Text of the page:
Hammel looking for groove as playoffs near

Hammel looking for groove as playoffs near

CHICAGO -- Right-hander Jason Hammel knows he'll have to pitch through problems at some point in a season -- after all, he's done it before in his nine-year career. But doing so in the middle of a pennant race isn't the "easiest thing to do," he admits.

With the Cubs on the verge of their first postseason berth since 2008, each start becomes more magnified. But Hammel isn't worried about that, and he continued to work through command issues in the Cubs' 9-5 victory over the Brewers on Monday.

"Obviously, you'd like to see some better results right now, but I know what I can do," Hammel said. "It's disappointing that it doesn't look that great right now, but sometimes you've just got to compete with what you've got, and that's it.

"All I can do is stay positive. A lot of good things happened tonight. Made some pitches when I needed, found the slider. Sometimes the box score doesn't quite tell the story of what happened."

The box score showed that Hammel allowed four runs (three earned) on five hits in five innings, the 10th time in his last 12 outings he has not produced a quality start. Even so, he picked up his ninth win of the season.

The problem, he says, is getting out of the first inning. After he allowed two runs in the first inning, he has a 5.59 ERA for that frame this season and says he needs to "exorcise some demons."

"It's all about location, from what I'm seeing," said manager Joe Maddon. "It's not necessarily stuff, it's just where the ball is going out of his hand.

"When he throws a slider right, it's outstanding. When he throws his fastball located, it's really got that great life, and you get a bad swing. He came out of some kind of rhythm in regard to how he throws the baseball."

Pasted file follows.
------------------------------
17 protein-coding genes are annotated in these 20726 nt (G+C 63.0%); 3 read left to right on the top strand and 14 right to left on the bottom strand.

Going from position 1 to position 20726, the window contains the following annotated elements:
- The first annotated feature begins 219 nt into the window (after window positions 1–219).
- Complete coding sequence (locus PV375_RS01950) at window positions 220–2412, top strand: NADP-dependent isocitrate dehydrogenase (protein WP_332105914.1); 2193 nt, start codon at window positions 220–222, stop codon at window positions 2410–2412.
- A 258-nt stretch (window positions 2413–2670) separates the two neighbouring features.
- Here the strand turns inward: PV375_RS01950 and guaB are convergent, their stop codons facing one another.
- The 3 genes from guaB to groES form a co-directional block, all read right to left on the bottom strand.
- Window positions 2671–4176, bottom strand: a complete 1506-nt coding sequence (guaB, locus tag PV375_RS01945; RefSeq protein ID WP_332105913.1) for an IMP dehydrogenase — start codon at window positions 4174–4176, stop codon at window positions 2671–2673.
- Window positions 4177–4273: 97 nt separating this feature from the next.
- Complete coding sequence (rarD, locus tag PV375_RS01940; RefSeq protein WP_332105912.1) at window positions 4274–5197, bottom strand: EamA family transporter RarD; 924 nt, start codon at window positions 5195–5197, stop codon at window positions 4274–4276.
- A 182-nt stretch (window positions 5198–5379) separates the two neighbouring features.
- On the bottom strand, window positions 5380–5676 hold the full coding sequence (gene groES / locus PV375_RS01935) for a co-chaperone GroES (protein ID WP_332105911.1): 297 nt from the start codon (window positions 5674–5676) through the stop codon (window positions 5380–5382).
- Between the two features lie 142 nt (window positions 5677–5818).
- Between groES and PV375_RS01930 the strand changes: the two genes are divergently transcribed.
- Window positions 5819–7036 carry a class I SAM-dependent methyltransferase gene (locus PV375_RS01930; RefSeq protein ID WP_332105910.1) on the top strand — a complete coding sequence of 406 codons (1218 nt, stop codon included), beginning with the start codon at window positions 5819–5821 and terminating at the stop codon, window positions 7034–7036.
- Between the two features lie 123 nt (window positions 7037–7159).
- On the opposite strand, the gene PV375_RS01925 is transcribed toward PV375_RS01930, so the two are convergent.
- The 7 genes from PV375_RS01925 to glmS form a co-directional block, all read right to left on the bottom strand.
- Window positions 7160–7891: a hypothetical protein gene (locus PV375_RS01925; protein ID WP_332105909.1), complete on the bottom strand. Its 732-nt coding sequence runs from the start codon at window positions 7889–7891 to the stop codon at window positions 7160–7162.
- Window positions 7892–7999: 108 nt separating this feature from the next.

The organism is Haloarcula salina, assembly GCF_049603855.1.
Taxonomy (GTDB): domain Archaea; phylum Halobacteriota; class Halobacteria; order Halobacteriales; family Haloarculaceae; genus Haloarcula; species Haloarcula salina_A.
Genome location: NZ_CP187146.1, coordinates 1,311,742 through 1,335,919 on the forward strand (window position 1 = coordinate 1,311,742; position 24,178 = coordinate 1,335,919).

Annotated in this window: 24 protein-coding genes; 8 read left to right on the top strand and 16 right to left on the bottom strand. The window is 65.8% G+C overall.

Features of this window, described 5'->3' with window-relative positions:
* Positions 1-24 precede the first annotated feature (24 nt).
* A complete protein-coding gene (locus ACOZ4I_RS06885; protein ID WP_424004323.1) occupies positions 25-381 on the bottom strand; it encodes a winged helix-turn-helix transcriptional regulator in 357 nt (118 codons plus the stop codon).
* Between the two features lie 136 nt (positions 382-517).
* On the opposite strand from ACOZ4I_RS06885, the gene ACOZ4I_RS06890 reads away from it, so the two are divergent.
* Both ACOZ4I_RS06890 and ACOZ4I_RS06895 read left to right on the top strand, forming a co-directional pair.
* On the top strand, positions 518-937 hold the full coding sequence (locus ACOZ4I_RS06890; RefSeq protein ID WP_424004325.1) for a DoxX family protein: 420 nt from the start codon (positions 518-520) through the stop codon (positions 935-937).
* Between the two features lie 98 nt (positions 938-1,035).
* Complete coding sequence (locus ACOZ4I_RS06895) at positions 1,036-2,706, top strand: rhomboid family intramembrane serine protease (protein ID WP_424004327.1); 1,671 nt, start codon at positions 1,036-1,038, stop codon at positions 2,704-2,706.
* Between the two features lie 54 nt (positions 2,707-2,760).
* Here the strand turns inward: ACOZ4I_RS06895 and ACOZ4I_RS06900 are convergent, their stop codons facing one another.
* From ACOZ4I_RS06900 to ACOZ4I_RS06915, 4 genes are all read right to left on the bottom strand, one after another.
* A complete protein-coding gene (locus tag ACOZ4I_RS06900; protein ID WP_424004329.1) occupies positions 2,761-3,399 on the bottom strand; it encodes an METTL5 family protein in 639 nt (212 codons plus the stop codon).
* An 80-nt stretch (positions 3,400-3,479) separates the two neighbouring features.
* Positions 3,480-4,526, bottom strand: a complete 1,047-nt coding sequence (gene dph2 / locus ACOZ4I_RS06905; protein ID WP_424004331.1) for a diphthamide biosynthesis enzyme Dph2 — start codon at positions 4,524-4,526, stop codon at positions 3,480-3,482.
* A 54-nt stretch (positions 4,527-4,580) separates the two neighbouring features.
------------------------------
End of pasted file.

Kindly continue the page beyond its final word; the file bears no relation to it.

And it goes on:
What's important is that he finds that rhythm in the two regular-season starts he has left. Maddon has called the rotation beyond Jake Arrieta and Jon Lester "fluid," but Hammel has shown he can fill that No. 3 role.

"Beyond Lester and Arrieta, [the rotation] is one of the few areas of the club that hasn't been clicking on all cylinders," Theo Epstein, president of baseball operations, said. "You want to see guys get some momentum and pitch well down the stretch. We know it's in there. In Jason's case, the stuff is still there, the shape of his slider is still there. We all feel he's this close to being locked in."

Hammel continues to work daily with Maddon and pitching coach Chris Bosio, but it's that confidence that he has leaned on to get him through this season's toughest stretch.

"For whatever reason, I find myself battling back in counts," Hammel said. "My pitch selection can be better early, pitching the way I can, be what type of pitcher I know I am.

"I guarantee I'm working hard to figure it out."

Greg Garno is an associate reporter for MLB.com. This story was not subject to the approval of Major League Baseball or its clubs.